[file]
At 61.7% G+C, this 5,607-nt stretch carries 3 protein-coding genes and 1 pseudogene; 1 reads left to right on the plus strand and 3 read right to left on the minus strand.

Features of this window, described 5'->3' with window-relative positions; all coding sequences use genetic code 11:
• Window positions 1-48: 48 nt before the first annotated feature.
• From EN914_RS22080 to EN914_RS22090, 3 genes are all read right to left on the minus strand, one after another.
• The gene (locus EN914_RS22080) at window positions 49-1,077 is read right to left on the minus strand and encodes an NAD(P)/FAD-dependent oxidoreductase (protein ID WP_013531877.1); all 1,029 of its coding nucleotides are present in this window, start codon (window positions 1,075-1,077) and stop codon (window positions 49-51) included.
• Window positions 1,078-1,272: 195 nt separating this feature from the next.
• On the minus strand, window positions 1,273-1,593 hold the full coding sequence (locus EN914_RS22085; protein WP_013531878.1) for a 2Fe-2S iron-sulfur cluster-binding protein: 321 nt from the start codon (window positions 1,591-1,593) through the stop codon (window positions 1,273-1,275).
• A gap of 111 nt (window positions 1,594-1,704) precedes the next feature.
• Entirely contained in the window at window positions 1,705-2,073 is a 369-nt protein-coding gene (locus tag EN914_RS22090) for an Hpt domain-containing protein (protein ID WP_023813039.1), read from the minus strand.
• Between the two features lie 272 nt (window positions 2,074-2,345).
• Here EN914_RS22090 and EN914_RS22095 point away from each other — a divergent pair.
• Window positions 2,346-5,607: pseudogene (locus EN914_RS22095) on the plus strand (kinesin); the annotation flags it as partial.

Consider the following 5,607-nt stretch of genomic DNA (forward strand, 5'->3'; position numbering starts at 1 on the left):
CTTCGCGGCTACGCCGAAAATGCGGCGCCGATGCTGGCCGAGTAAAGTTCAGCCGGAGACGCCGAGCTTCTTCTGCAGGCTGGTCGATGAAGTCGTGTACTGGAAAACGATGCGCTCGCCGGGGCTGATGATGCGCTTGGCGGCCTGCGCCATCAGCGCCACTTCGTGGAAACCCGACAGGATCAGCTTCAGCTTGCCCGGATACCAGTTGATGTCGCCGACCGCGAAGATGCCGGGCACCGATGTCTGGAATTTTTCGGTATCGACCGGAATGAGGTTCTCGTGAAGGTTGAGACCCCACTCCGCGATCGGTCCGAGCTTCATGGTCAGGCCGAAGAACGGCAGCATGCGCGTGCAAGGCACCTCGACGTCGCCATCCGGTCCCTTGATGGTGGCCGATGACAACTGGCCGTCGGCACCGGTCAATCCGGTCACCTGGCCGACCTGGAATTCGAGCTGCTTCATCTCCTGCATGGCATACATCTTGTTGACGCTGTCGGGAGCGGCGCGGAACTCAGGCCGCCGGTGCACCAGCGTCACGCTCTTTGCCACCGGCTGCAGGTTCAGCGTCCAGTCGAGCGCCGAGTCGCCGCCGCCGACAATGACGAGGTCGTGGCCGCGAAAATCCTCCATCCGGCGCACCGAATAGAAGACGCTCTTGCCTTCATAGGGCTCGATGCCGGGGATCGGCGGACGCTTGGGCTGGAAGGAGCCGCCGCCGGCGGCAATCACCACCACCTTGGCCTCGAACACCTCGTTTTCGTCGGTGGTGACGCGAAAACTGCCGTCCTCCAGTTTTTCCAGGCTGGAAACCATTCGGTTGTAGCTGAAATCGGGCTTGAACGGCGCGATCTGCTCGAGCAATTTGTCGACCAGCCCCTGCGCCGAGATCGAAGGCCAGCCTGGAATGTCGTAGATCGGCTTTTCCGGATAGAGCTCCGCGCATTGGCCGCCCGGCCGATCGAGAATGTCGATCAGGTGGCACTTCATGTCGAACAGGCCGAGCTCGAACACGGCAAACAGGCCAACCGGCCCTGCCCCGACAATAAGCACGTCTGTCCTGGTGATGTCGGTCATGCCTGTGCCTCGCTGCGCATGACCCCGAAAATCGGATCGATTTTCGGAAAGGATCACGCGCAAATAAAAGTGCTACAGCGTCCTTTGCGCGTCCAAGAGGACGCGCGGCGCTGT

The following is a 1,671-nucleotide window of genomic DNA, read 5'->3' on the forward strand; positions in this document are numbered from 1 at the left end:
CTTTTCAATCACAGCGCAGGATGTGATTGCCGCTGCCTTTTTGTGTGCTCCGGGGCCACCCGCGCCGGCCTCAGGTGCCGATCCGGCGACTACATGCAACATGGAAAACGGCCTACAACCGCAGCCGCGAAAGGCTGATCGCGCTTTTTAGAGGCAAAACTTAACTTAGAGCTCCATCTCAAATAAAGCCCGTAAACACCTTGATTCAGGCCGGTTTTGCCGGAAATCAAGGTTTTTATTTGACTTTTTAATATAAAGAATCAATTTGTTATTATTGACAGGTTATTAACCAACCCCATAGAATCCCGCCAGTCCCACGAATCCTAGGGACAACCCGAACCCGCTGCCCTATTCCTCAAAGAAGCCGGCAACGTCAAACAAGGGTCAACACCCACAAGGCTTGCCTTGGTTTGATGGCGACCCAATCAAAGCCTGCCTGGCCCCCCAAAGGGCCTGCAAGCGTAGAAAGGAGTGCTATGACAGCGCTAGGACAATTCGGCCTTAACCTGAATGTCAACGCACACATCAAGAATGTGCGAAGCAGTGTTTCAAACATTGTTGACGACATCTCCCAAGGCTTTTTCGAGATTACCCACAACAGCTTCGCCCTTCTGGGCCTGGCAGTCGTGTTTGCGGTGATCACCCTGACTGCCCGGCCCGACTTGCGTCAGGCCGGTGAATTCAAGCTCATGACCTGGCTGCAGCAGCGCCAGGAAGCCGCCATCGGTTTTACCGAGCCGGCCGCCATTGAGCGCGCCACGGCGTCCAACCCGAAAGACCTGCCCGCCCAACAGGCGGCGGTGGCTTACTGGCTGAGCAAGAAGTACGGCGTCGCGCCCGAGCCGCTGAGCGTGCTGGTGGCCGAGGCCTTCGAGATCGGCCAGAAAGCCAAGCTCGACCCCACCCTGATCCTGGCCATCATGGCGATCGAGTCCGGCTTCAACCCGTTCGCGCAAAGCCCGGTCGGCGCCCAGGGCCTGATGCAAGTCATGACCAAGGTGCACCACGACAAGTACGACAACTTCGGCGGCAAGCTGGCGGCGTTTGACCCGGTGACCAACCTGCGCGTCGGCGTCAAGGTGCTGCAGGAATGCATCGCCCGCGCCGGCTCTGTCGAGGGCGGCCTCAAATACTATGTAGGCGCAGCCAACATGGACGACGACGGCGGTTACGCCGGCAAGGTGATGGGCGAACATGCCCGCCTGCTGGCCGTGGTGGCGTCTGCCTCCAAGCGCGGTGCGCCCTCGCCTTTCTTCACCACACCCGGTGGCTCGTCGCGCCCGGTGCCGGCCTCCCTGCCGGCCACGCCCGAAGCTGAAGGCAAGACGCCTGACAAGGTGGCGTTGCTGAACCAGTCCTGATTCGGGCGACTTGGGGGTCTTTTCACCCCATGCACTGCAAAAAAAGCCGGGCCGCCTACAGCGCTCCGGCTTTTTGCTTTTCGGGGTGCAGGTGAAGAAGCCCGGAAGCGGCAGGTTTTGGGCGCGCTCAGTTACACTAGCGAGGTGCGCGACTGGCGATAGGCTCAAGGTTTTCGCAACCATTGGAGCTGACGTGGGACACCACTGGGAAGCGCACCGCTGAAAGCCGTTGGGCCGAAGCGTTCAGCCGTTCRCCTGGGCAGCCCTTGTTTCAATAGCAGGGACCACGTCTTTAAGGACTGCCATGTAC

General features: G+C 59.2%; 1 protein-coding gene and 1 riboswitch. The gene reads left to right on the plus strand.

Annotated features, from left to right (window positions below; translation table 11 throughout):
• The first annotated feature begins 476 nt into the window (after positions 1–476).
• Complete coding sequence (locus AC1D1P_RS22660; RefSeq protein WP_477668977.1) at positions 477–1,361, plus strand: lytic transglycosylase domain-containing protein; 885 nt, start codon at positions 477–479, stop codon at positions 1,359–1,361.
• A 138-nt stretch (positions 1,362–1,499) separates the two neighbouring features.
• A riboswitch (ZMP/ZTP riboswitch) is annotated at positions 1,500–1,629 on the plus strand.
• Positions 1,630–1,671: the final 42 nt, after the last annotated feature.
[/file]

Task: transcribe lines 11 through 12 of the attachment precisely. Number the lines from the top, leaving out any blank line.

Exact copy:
• Here EN914_RS22090 and EN914_RS22095 point away from each other — a divergent pair.
• Window positions 2,346-5,607: pseudogene (locus EN914_RS22095) on the plus strand (kinesin); the annotation flags it as partial.